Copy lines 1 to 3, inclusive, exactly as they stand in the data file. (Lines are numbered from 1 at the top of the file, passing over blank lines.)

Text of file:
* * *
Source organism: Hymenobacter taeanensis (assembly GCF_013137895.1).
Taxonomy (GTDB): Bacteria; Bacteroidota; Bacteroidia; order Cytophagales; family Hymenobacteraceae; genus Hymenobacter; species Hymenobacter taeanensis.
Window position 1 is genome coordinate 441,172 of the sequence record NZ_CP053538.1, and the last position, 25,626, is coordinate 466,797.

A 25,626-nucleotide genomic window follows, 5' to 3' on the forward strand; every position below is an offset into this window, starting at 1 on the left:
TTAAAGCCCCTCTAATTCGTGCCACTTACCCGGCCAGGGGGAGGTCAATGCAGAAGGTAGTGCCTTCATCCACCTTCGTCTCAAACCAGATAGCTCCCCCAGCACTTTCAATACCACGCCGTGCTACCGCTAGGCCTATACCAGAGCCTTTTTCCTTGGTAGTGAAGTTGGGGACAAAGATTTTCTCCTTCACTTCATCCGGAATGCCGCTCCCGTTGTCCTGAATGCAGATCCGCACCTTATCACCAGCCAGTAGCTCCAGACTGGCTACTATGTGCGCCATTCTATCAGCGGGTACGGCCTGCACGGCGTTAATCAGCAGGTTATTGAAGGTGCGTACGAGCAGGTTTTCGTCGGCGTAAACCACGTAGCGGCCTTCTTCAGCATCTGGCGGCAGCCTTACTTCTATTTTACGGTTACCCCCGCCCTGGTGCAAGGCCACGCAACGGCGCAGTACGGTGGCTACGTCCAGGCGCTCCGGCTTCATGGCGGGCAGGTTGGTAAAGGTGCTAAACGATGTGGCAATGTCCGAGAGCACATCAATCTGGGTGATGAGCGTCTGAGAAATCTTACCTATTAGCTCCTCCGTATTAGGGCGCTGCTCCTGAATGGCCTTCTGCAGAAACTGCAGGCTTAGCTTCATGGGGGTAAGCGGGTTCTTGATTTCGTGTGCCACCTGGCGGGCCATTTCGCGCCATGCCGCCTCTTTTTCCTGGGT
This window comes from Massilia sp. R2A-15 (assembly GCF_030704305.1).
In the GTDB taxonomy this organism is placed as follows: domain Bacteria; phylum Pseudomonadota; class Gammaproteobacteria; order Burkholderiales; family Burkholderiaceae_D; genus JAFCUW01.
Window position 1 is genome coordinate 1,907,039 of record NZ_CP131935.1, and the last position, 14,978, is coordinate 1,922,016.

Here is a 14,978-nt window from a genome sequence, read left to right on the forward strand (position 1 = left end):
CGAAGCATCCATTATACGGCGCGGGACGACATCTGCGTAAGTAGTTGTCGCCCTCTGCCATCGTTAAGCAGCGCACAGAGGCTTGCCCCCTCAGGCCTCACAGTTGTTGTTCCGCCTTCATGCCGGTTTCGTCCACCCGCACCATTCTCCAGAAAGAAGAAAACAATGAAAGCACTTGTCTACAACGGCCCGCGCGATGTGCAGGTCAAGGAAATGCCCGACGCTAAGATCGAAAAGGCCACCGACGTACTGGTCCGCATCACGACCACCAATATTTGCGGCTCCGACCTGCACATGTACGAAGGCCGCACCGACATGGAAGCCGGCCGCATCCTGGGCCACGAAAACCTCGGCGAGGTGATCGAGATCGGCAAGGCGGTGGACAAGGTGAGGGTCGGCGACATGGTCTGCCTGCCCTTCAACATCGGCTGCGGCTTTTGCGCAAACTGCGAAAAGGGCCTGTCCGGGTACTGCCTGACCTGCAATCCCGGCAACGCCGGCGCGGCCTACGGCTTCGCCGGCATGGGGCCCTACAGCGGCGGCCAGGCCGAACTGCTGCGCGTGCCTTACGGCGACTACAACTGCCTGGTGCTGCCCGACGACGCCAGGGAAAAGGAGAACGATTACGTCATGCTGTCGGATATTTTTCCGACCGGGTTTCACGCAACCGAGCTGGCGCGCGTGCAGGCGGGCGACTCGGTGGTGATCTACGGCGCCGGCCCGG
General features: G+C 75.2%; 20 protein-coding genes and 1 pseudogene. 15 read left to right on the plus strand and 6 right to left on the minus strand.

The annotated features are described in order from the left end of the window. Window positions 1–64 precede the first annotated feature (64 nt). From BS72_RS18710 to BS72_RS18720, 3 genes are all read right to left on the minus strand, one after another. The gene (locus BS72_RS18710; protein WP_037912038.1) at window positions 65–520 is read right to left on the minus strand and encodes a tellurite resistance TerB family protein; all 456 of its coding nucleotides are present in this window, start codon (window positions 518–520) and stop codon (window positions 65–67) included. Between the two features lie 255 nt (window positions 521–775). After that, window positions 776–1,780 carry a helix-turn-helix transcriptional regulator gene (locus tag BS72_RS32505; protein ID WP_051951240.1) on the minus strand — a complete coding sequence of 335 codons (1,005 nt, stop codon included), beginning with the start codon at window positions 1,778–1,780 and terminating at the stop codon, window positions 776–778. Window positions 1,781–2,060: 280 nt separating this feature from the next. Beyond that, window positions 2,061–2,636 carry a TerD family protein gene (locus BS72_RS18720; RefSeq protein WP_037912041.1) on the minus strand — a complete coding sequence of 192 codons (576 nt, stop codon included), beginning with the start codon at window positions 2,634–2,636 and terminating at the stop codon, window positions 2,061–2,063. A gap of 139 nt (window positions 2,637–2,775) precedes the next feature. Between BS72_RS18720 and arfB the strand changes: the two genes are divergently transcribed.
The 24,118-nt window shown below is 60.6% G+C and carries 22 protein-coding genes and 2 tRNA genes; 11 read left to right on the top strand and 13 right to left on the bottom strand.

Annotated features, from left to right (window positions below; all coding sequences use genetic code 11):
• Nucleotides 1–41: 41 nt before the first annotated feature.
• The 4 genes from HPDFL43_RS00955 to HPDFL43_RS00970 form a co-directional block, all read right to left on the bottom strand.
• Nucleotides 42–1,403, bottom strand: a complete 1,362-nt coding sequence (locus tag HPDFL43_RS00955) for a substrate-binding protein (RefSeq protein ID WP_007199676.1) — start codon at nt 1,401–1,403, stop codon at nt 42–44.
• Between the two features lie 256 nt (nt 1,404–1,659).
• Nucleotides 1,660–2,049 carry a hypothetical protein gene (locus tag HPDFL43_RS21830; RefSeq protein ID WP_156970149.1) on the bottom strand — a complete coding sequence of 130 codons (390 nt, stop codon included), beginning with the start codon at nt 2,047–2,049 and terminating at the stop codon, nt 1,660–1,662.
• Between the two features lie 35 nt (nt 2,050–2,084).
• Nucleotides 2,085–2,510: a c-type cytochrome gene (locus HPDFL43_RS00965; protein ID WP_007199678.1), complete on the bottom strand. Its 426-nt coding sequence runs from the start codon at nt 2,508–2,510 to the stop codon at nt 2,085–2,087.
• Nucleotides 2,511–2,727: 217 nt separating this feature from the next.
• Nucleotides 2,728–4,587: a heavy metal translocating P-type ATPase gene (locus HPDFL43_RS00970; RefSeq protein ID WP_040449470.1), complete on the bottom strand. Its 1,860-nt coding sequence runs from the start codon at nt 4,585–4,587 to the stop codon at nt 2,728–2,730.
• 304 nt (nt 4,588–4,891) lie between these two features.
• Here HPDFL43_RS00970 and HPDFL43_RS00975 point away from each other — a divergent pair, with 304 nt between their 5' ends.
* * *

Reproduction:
Source organism: Hymenobacter taeanensis (assembly GCF_013137895.1).
Taxonomy (GTDB): Bacteria; Bacteroidota; Bacteroidia; order Cytophagales; family Hymenobacteraceae; genus Hymenobacter; species Hymenobacter taeanensis.
Window position 1 is genome coordinate 441,172 of the sequence record NZ_CP053538.1, and the last position, 25,626, is coordinate 466,797.